Turing Phone looks like it’s actually happening, as manufacturer sets date for shipments

Are you tired of the cookie-cutter smartphones being brought to you by the major manufacturers in the market? This years model of so-and-so’s flagship is little more than a spruced-up version of last year’s, or maybe with a design element or two copied from a competitor? It’s this feeling of “there’s nothing new anymore” that may be driving more and more shoppers to check out the options from new faces on the scene: companies like OnePlus. Last month we learned about an eye-catching new option, as pre-orders got underway for the security-focused Turing Phone. At the time, it wasn’t clear just when those orders might start being fulfilled. Today that detail arrives, along with more news about how sales will get underway.

Turing Robotic Industries has contracted Foxconn to manufacture its handset, and aims to start getting shipments out on December 18. We know that’s a long way off, but considering some of the uncertainty that surrounded whether or not this phone would ever ship at all (considering some earlier failed efforts from the people behind it), this is great news to get.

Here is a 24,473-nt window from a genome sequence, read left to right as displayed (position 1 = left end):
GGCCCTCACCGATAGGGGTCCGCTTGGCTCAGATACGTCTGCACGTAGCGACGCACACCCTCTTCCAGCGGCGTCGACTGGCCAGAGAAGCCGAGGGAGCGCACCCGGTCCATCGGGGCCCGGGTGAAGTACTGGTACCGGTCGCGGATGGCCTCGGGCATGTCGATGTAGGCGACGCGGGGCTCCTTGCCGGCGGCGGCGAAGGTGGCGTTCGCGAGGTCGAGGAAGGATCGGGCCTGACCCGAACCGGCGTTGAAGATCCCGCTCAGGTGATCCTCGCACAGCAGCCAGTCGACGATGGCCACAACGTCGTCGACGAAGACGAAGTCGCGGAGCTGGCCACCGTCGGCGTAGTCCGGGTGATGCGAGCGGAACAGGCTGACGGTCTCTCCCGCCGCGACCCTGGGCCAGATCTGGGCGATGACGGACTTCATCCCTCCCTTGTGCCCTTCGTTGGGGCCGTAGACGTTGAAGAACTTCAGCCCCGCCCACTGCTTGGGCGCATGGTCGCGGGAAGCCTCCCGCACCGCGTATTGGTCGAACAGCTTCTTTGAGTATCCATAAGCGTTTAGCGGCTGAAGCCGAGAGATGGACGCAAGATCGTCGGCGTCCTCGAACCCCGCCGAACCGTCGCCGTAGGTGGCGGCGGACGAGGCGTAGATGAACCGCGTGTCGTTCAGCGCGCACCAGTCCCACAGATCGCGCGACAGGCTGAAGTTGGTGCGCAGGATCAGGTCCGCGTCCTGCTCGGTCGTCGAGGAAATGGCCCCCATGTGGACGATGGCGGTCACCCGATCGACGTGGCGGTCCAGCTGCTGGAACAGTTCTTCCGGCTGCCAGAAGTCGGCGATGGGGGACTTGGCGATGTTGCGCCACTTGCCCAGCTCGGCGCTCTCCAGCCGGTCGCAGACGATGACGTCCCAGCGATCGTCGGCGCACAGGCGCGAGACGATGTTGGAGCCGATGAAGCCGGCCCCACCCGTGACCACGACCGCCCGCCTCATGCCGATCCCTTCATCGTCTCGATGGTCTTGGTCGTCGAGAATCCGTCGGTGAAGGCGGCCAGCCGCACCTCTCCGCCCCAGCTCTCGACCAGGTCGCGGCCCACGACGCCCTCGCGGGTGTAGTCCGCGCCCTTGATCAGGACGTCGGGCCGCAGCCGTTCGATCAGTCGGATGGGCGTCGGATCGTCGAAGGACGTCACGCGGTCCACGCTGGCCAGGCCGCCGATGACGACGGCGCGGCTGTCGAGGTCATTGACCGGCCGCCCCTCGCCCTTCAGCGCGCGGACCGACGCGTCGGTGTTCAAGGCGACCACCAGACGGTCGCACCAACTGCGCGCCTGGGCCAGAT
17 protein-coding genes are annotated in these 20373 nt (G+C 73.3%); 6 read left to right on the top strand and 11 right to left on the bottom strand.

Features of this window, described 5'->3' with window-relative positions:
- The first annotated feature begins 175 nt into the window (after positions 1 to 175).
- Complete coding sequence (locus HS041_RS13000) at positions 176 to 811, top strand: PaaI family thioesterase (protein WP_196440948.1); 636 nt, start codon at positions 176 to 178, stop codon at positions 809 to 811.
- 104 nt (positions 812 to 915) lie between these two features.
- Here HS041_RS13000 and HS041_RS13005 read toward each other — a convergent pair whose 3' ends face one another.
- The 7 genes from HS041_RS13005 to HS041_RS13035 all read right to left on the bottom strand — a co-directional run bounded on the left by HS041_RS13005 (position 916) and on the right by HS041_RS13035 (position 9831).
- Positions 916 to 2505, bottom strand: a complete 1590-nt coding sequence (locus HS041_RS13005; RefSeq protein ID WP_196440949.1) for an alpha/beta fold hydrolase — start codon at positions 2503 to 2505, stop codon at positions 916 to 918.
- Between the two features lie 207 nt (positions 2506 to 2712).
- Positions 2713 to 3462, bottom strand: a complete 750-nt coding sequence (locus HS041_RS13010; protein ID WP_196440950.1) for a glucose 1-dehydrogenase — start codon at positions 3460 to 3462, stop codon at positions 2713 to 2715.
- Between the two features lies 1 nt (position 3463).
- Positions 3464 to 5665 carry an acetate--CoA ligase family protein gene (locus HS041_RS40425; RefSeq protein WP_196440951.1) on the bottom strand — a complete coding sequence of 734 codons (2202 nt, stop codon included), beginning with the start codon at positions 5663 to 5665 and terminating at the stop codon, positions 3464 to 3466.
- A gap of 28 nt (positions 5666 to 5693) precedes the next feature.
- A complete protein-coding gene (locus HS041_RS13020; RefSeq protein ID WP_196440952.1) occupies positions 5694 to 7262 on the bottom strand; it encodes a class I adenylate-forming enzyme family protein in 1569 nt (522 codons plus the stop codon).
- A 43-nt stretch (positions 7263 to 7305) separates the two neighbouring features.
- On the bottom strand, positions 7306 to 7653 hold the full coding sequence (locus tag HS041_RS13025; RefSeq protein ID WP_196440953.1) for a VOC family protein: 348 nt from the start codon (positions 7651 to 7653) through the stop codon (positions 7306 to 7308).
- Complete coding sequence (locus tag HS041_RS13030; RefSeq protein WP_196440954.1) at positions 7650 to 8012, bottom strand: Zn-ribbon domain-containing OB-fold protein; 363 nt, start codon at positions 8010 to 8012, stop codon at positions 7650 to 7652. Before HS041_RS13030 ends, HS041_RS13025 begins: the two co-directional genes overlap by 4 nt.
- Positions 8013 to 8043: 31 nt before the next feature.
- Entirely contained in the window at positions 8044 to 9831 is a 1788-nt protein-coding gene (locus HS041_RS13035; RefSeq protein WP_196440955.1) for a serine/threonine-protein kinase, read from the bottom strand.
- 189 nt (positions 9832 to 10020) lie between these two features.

With initial reservations for the Turing Phone now closed, users who signed up will be invited to get their payments in beginning September 21. A few days later, on September 24, separate pre-orders for a special edition Turing Phone will open. This “Dark Wyvern” model (above) won’t be the only such limited version of the hardware, and TRI should be announcing another special edition early next month.

Source: Android Central

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About The Author
Stephen Schenck
Stephen has been writing about electronics since 2008, which only serves to frustrate him that he waited so long to combine his love of gadgets and his degree in writing. In his spare time, he collects console and arcade game hardware, is a motorcycle enthusiast, and enjoys trapping blue crabs. Stephen's first mobile device was a 624 MHz Dell Axim X30, which he's convinced is still a viable platform. Stephen longs for a market where phones are sold independently of service, and bandwidth is cheap and plentiful; he's not holding his breath. In the meantime, he devours smartphone news and tries to sort out the juicy bits Read more about Stephen Schenck!